Thomas Miller is a resident fellow at the American Enterprise Institute (AEI), where he studies health care policy, including health insurance and market-based alternatives to the Affordable Care Act.
A former senior health economist for the Joint Economic Committee (JEC) in Congress, Miller was previously a trial attorney, journalist, and sports broadcaster. He is the coauthor of the bestseller “Why ObamaCare Is Wrong For America” (HarperCollins, 2011), the first in-depth examination of the impact of the new health care law.
While at the JEC, Miller organized a number of hearings that focused on reforms in private health care markets, such as information transparency and consumer-driven health care. He has testified before Congress on issues such as the uninsured, health care costs, Medicare prescription drug benefits, health insurance tax credits, genetic information, Social Security, and federal reinsurance of catastrophic events.
Miller has a B.A. in political science from New York University and a J.D. from Duke University School of Law.
Member, National Advisory Council, Agency for Healthcare Research and Quality, US Department of Health and Human Services, 2007–09
Senior Health Economist, Joint Economic Committee, US Congress, 2003–06
Director, Health Policy Studies, Cato Institute, 2000–03
Program Director, Economic Policy Studies, 1993–2000; Senior Policy Analyst, 1986–92, Competitive Enterprise Institute
More than four and a half years after passage of the Affordable Care Act (ACA), the primary political remedies offered to improve the health of disadvantaged Americans remain focused narrowly on financing more health insurance coverage.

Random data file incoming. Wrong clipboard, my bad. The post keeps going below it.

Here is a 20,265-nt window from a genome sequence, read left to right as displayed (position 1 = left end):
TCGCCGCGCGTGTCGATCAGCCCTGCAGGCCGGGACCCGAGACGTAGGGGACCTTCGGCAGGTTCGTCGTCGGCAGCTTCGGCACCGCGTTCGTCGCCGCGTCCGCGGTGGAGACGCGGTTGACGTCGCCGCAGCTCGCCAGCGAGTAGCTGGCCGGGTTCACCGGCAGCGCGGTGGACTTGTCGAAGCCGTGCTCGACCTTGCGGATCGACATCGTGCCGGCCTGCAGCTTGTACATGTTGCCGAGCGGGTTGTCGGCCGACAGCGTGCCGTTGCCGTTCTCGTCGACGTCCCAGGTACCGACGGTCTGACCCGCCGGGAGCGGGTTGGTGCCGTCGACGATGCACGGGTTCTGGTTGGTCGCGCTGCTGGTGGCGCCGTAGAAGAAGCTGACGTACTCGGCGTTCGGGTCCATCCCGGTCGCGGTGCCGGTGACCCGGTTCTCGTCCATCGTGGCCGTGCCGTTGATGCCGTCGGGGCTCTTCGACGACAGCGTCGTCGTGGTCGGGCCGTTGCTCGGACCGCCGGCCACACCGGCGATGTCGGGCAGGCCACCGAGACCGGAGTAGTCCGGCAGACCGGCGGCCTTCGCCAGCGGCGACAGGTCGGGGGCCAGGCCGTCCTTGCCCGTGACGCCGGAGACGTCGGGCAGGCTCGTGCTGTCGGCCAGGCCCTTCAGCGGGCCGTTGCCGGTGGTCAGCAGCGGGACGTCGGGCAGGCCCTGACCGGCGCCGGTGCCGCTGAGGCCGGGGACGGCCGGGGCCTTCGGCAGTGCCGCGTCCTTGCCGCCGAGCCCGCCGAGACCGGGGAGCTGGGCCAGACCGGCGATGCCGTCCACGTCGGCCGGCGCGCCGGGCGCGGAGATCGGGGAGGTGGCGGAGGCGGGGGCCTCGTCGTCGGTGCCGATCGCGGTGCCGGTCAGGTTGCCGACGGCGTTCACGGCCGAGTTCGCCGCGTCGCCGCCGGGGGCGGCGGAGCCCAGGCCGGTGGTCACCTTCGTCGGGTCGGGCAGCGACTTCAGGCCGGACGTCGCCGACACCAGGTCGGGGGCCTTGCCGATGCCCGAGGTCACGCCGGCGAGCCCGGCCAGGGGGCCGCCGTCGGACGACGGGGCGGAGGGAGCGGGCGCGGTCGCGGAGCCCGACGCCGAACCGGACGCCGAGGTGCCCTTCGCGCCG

Last Saturday, August 16, marked the 60th anniversary of the enactment of the Internal Revenue Code of 1954, which permanently established in federal law generous tax advantages for employer-paid health-insurance premiums.
Please join us for a broader exploration of targeted interventions that provide real promise for reducing health disparities, limiting or delaying the onset of chronic health conditions, and improving the performance of the US health care system.
The last round of oral argument in the most serious legal challenge to Obamacare’s insurance coverage subsidies ended over three months ago. Now the courthouse watch for a final ruling in the U.S. Circuit Court of Appeals for the D.C. Circuit has neared a fever pitch.
Exactly how many of the actual provisions of the ACA will be implemented and enforced still remains subject to change. But what comes through clearly is that employers remain engaged in finding better options through and around the evolving regulatory maze of Obamacare.
Is it possible for more Republican-led state governments to expand their Medicaid programs without politically endorsing the extension of ObamaCare under the Affordable Care Act? Indiana Gov. Mike Pence (R) says he can, but he hasn't convinced a number of conservative Republican critics.